anna

But I bet if you have a young child, especially a daughter, she isn’t enamored of Anna. She loves Elsa. Princess Galen adores Elsa and even has an Elsa dress.

[SPOILER!]

Why? Elsa is not the heroine of the story. In fact, Elsa seems to be the villain until relatively late in the movie when Hans’s real character is revealed. So why do kids love Elsa? Because she’s strong and powerful. No matter that her power is a fluke. That she’s actually kind of a coward because instead of facing her weakness (her powers) head on, she tries to hide them and runs away when the going gets tough. When PG and I play with her Anna and Elsa dolls, my daughter always wants to be Elsa. All her little friends want to be Elsa. No one wants to be Anna. She isn’t special. She doesn’t have the unique powers Elsa has.

elsa

And as an aside, I don’t think Disney expected Elsa to be the more popular one because they were not prepared for it. We were at Disneyworld right after the release of Frozen, and Elsa dolls were sold out. We got the last one in Epcot while we were there. A few months later, I decided to buy an Elsa doll for my daughter’s friend’s birthday. I couldn’t get one anywhere for under $150. Even now if you look on Amazon, Anna dolls are about $23 while Elsa dolls are $45. Scarcity increases desirability, but I think Disney would rather have the money from all of those Elsa doll sales than disappointed kids who will move on to the next big thing in a couple of months when doll production has caught up.

elsa dress

Princess Galen in her Elsa Dress

Creating heroines like Elsa is something authors have to watch out for. Sometimes we create a really strong character, but forget to make him or her heroic. It’s not enough for a character to be strong or brave or special, he or she has to use those talents in heroic ways. Incidentally, Disney is able to redeem Elsa at the end of the movie because we have a foundation for her heroism at the beginning of the movie. She was a good sister to Anna when they were children.

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So who’s your favorite? Anna or Elsa? Why? One person who comments wins the DVD of Frozen (U.S. and Canada only). Winner announced Sunday (April 6).

Shana Galen

Jane Austen

Shana Galen is the author of numerous fast-paced adventurous Regency historical romances, including the Rita-nominated Blackthorne’s Bride. Her books have been sold worldwide, including Japan, Brazil, Russia, Spain, Turkey, and the Netherlands, and have been featured in the Rhapsody and Doubleday Book Clubs.

A former English teacher in Houston’s inner city, Shana now writes full time. She’s a wife, a mother, and an expert multi-tasker. She loves to hear from readers: visit her website or see what she’s up to daily on Facebook and Twitter.

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Latest Books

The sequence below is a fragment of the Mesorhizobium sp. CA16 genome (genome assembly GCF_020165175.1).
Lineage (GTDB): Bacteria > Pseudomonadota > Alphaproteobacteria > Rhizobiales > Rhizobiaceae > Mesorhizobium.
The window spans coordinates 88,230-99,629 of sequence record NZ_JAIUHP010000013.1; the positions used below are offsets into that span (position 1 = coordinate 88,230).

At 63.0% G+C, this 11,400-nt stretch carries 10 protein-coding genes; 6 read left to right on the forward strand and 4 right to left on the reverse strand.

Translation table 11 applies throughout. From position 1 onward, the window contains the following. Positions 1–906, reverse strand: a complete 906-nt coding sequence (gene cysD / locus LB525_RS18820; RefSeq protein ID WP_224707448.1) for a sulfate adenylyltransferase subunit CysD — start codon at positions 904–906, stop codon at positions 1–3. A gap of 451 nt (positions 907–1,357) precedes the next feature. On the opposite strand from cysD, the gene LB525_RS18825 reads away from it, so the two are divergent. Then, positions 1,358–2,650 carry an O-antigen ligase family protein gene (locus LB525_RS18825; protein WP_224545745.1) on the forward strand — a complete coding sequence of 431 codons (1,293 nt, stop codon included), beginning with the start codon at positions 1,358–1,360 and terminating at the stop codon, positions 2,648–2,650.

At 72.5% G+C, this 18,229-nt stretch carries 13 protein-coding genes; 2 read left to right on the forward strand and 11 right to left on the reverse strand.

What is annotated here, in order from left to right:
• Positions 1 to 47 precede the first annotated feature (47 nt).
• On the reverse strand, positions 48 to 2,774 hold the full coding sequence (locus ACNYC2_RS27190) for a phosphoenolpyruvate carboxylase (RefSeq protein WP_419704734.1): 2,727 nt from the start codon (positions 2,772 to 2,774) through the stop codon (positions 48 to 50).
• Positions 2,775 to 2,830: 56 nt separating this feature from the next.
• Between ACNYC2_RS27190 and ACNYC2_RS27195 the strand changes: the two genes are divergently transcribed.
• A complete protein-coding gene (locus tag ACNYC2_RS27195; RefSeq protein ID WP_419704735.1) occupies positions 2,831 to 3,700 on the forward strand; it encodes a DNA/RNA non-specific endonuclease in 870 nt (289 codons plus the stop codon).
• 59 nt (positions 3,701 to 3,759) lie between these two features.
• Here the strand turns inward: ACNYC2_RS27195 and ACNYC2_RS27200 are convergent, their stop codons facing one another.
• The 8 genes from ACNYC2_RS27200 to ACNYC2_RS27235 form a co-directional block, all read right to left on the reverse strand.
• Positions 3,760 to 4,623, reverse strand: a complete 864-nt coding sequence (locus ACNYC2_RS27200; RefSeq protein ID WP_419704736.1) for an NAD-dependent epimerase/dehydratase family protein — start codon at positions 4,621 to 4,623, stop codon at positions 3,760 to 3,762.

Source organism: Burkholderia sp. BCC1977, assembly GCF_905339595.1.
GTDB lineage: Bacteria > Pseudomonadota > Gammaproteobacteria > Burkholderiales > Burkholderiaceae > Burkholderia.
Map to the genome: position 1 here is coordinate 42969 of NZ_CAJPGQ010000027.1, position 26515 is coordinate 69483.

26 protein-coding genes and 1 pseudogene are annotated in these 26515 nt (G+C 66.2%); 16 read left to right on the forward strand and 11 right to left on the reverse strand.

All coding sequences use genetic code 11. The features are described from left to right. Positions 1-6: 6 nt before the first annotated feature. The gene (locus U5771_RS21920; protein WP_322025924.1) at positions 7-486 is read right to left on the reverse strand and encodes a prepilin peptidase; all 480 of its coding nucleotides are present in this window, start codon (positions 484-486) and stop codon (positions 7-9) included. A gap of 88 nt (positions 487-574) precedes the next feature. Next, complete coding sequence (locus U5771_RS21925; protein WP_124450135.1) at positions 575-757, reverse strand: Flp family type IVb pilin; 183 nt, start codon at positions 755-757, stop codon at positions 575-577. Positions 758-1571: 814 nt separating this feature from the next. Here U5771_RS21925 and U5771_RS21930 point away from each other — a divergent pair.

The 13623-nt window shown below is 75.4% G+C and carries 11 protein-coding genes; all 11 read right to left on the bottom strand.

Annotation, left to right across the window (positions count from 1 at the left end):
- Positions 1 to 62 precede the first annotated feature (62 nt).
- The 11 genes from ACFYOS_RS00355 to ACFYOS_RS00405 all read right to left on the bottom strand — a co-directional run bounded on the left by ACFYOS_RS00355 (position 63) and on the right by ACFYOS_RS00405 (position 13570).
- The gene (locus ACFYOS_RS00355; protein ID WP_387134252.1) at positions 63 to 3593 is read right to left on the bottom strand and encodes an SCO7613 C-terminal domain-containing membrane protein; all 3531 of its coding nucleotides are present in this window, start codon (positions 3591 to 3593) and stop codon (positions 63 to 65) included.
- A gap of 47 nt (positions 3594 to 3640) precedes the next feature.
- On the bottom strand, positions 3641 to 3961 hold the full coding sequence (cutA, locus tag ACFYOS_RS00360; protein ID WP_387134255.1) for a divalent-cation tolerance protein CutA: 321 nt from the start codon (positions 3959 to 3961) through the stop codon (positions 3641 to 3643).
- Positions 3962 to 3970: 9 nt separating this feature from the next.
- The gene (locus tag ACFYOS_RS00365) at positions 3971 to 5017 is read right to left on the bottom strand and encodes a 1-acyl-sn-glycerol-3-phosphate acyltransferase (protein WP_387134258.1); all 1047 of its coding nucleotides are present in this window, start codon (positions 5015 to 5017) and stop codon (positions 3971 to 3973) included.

On Saturday Jesse blogged about watching movies over and over. It made me think about books I loved to read over and over (and over). With so many new books released each month and so little reading time, I sometimes feel guilty about re-reading books I’ve already read several times. But then I read an article titled “Re-Reading: The Ultimate Guilty Pleasure,” and I thought, yes, exactly!

The article looked at why readers re-read. One of the reasons that really struck home to me was the “security blanket” reason. There are some books I come back to over and over again because they make me feel happy or lift my spirits when I’m in a bad mood. My daughter has a blankie, and when she is naughty and gets in trouble, she often runs to her room for a few minutes of quality time with blankie. It soothes her and helps her to feel ready to face the world again. I’d have to say a lot of my Julie Garwood historicals fall into this category.

Shana with Julie Garwood

 

Another reason we re-read, which the article calls “heart of the matter” but which I’m calling time warp, is to remember who we were at the time we first read the book. Whenever I pick up one of the Earth’s Children books from Jean Auel, I remember being in college, because that’s when I first read that series. When I re-read Diana Gabaldon’s Outlander series, I remember my first years of teaching and my trip to Scotland and Culloden. It’s fun to go back and “relive” a previous time in our lives but also bring those books into our present reality too.

Finally, I re-read because I want a “refresher.” A lot of non-fiction books fall into this category. I read them for research but have forgotten details over the passage of time and need to refresh my memory. But I like to refresh fiction too. I re-read my Jane Austen books often just because every time I read Sense and Sensibility or Persuasion, I pick up new details I’ve either forgotten or didn’t catch the first time.

Jane Austen

 

Do you ever re-read books? Which are your go-to books?

 

 

Shana Galen

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Shana Galen is the author of numerous fast-paced adventurous Regency historical romances, including the Rita-nominated Blackthorne’s Bride. Her books have been sold worldwide, including Japan, Brazil, Russia, Spain, Turkey, and the Netherlands, and have been featured in the Rhapsody and Doubleday Book Clubs.

A former English teacher in Houston’s inner city, Shana now writes full time. She’s a wife, a mother, and an expert multi-tasker. She loves to hear from readers: visit her website or see what she’s up to daily on Facebook and Twitter.

Shana's Website


Social Media


Latest Books

The winner of WHEN YOU GIVE A DUKE A DIAMOND and IF YOU GIVE A RAKE A RUBY is MaureenE. Congrats, Maureen!